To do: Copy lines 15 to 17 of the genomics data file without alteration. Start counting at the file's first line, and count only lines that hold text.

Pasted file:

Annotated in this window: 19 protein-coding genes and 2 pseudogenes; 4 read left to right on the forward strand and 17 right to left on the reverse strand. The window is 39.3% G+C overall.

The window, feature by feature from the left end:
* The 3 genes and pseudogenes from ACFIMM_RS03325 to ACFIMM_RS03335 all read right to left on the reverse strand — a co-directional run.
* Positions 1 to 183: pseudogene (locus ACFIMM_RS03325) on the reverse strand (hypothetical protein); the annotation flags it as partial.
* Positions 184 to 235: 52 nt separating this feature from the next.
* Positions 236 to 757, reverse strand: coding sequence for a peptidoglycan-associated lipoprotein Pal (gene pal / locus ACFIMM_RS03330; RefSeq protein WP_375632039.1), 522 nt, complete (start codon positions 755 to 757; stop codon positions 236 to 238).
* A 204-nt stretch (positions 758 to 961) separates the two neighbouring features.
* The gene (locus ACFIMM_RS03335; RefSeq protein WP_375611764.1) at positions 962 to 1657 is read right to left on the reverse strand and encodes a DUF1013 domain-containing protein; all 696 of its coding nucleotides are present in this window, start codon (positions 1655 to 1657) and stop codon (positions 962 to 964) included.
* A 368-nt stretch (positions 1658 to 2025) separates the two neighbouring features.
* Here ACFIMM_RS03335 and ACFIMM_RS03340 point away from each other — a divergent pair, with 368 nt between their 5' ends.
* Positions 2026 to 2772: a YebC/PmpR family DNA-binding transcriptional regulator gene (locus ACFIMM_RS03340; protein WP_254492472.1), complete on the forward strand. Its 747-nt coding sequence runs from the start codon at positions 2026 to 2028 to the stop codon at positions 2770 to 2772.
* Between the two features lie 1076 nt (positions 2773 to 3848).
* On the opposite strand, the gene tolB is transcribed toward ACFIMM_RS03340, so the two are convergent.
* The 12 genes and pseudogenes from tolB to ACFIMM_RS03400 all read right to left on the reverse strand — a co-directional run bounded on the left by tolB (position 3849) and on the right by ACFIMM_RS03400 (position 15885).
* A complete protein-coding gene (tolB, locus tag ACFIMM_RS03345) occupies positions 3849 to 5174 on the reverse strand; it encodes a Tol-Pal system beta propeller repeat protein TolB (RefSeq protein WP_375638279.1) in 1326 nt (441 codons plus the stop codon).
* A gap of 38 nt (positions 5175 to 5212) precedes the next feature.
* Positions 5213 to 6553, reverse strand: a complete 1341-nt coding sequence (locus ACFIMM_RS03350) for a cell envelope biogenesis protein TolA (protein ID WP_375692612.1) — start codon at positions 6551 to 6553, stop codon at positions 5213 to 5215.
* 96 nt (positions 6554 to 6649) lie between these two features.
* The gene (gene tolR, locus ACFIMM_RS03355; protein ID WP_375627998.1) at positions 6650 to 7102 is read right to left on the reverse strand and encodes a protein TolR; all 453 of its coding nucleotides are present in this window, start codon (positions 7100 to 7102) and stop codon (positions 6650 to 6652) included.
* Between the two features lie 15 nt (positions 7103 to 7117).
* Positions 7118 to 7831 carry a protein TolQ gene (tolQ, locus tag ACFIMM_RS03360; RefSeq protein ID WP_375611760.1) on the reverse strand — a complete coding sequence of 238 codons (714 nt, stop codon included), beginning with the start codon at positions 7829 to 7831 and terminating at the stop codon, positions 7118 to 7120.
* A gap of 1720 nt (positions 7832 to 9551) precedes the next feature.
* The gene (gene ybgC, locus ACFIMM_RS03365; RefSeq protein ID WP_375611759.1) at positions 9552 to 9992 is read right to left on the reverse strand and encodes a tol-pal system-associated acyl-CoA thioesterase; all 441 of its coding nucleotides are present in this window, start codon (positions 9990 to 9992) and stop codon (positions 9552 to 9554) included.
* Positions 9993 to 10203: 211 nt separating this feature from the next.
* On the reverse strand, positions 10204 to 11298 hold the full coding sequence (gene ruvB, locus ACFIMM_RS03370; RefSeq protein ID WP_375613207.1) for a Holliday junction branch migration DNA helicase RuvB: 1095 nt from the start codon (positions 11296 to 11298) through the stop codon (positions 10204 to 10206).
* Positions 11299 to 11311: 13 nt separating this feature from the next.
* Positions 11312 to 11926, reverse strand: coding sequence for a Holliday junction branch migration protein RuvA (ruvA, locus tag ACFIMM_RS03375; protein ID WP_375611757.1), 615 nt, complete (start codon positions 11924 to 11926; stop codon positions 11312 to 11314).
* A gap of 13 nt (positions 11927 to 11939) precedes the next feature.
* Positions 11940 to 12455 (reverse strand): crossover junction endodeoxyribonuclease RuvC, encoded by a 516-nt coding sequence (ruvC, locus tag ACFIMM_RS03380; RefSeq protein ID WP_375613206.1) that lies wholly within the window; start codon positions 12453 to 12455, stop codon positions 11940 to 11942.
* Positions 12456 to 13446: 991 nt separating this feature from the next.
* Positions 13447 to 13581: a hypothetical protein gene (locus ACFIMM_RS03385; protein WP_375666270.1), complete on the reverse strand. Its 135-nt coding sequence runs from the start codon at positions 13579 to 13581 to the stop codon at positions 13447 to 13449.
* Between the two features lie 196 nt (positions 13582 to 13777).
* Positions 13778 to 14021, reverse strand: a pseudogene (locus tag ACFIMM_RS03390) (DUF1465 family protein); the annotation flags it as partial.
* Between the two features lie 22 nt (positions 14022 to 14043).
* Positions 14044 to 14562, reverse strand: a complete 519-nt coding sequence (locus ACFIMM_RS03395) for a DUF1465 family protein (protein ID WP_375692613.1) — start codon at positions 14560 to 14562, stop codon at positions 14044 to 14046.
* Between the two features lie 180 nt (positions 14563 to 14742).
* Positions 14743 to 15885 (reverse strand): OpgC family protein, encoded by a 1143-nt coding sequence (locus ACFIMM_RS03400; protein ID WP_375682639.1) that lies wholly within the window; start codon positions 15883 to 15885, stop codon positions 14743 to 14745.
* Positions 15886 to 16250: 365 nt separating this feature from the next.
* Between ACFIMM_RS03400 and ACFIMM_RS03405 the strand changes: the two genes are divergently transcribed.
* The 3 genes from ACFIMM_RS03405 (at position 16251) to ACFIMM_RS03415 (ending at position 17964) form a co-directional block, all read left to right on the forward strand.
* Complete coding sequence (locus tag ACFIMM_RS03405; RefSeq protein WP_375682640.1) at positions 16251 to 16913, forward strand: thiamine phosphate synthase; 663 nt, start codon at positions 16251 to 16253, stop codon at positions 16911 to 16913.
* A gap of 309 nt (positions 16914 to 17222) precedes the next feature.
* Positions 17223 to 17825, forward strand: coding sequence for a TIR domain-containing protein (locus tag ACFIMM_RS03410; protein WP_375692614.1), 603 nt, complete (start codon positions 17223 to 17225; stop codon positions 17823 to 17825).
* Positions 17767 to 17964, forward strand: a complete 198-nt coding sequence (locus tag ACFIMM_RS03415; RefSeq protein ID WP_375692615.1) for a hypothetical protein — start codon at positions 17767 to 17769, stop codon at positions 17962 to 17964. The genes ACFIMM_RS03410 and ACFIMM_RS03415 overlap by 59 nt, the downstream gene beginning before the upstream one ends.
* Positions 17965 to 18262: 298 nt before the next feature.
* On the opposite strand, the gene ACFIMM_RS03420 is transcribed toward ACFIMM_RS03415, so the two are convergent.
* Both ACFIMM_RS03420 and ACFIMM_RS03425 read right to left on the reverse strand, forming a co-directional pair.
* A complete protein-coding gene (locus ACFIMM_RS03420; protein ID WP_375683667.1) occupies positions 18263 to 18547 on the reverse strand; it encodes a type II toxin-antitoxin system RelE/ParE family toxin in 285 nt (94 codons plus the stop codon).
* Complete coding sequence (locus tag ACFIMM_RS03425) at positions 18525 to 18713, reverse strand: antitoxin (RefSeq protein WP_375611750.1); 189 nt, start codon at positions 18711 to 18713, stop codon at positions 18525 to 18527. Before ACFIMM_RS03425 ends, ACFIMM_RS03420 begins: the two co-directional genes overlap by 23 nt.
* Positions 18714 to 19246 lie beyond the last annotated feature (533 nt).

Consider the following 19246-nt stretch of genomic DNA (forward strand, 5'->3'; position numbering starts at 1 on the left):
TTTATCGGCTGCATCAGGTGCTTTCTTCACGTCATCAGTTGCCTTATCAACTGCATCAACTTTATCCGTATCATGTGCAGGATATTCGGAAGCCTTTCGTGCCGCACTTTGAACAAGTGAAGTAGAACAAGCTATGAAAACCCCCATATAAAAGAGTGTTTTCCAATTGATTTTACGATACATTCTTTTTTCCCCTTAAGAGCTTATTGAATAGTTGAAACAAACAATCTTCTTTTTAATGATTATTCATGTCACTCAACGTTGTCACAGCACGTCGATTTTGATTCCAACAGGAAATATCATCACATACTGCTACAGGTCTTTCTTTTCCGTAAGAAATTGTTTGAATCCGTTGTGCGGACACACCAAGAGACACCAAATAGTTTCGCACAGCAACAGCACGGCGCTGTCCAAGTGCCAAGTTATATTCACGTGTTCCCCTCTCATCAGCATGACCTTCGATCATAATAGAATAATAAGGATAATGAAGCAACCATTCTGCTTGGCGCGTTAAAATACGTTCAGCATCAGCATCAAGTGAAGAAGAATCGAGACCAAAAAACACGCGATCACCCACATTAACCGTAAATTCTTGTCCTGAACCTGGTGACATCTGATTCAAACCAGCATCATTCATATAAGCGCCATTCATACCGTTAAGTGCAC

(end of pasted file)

* A complete protein-coding gene (tolB, locus tag ACFIMM_RS03345) occupies positions 3849 to 5174 on the reverse strand; it encodes a Tol-Pal system beta propeller repeat protein TolB (RefSeq protein WP_375638279.1) in 1326 nt (441 codons plus the stop codon).
* A gap of 38 nt (positions 5175 to 5212) precedes the next feature.
* Positions 5213 to 6553, reverse strand: a complete 1341-nt coding sequence (locus ACFIMM_RS03350) for a cell envelope biogenesis protein TolA (protein ID WP_375692612.1) — start codon at positions 6551 to 6553, stop codon at positions 5213 to 5215.